Aishah Abdullah (SPARC) | Volume 166 | December 16, 2022
THE OER DIGEST – YEAR IN REVIEW
Your bi-weekly newsletter for open education updates, opportunities, and reminders
2022 YEAR IN REVIEW: It’s been another eventful and impactful year for the open education community. There has been important legislation, celebration of anniversaries, significant milestones shown in data, and continued resilience highlighted across our community. As this year comes to an end, we reflect on some of the big stories of 2022.
OPEN EDUCATION POLICY: The U.S. federal government continued its support for OER by awarding $11 million to Open Textbook Pilot program projects. Meanwhile, lawmakers in Congress reintroduced the Affordable College Textbook Act (H.R.7040/S.3818), which would permanently authorize a federal open textbook grant program in addition to strengthening federal textbook price disclosure requirements. Numerous states passed legislation relating to OER, including updates to course marking requirements in Florida and transparency requirements for “inclusive access” fees in West Virginia.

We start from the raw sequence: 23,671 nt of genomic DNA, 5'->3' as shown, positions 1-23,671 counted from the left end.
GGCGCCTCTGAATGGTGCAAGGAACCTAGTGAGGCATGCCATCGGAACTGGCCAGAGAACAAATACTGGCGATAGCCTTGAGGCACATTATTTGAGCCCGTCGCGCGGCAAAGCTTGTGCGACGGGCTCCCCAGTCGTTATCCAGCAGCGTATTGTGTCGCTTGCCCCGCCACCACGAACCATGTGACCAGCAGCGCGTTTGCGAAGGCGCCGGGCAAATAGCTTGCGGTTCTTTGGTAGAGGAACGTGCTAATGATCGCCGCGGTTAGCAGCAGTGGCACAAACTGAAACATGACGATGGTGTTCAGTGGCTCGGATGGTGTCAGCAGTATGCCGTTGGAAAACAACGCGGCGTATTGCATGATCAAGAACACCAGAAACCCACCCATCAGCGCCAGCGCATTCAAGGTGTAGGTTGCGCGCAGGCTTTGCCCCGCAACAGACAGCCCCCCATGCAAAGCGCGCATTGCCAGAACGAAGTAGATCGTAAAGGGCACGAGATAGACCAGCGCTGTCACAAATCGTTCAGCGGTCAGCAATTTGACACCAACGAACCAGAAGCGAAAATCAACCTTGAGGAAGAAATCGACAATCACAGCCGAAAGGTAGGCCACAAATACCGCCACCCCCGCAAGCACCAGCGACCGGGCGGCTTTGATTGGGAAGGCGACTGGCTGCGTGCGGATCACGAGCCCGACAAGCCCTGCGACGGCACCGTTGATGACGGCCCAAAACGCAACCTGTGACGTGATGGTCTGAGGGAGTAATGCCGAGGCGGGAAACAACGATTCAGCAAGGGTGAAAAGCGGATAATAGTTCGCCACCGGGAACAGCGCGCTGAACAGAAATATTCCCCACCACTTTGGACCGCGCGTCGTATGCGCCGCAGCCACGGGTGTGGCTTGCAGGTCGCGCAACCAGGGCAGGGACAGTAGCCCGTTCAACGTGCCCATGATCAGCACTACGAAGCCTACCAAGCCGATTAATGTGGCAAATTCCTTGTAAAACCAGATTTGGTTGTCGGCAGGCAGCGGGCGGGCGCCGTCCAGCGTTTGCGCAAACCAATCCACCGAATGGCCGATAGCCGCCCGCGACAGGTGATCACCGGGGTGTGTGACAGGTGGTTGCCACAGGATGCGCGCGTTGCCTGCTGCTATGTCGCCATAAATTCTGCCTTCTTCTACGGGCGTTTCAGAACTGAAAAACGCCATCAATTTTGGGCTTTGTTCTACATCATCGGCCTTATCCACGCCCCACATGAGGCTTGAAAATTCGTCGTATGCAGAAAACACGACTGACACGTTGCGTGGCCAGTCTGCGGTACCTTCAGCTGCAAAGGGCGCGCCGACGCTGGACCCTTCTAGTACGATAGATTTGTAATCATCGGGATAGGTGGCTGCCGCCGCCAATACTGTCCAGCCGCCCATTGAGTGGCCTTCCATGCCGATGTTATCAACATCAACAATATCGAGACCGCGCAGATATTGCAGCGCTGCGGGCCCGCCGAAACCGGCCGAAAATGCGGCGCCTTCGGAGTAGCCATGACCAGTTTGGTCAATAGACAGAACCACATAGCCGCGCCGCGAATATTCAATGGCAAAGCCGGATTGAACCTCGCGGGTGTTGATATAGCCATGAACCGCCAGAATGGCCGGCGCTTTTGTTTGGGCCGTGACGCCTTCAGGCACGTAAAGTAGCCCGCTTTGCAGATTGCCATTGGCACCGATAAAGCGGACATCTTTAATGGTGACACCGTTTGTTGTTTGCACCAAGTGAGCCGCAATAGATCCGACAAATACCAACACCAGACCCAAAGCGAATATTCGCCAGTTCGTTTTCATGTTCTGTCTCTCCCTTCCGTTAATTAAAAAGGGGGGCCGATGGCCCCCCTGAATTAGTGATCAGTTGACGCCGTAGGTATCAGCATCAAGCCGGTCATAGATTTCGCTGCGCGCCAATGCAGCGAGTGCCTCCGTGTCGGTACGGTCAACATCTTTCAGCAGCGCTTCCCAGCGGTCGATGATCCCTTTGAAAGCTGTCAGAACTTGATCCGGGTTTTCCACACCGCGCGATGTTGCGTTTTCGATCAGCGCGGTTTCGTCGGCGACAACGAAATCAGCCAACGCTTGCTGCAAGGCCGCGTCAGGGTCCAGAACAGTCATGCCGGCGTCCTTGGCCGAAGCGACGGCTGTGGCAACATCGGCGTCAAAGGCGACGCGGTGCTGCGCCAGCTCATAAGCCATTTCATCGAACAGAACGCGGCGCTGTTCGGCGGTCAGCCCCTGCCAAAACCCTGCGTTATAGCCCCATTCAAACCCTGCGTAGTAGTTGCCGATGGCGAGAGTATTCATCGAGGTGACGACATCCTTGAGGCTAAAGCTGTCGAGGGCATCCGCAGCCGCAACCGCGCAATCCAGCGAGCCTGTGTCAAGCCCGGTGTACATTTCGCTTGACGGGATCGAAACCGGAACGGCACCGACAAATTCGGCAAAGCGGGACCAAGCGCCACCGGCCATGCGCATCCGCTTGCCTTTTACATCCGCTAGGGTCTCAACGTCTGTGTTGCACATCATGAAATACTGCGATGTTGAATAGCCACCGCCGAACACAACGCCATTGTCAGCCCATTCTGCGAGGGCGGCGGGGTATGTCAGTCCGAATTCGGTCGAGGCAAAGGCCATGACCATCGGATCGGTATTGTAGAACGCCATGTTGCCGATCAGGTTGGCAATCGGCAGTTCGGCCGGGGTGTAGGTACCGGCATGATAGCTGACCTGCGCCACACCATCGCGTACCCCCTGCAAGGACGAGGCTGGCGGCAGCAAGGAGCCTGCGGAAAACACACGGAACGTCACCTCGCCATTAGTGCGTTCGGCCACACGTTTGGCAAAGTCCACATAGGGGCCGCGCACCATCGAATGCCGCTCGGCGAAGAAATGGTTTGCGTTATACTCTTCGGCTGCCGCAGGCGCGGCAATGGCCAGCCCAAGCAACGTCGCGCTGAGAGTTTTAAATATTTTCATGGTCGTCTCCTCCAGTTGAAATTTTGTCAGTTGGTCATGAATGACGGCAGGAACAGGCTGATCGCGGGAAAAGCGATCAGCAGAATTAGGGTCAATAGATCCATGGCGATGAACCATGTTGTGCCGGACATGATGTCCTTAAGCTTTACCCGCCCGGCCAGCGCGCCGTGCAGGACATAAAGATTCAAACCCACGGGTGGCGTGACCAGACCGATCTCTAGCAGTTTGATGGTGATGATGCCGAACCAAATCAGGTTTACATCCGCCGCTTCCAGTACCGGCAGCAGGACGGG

CELEBRATING ANNIVERSARIES: This year marked a number of important anniversaries in the open education community. OpenStax and Open Textbook Library celebrated their 10-year anniversary. In addition, Creative Commons and ISKME celebrated 20 years. These milestone anniversaries highlight the growth in the availability of course materials and the continued work put in by the community.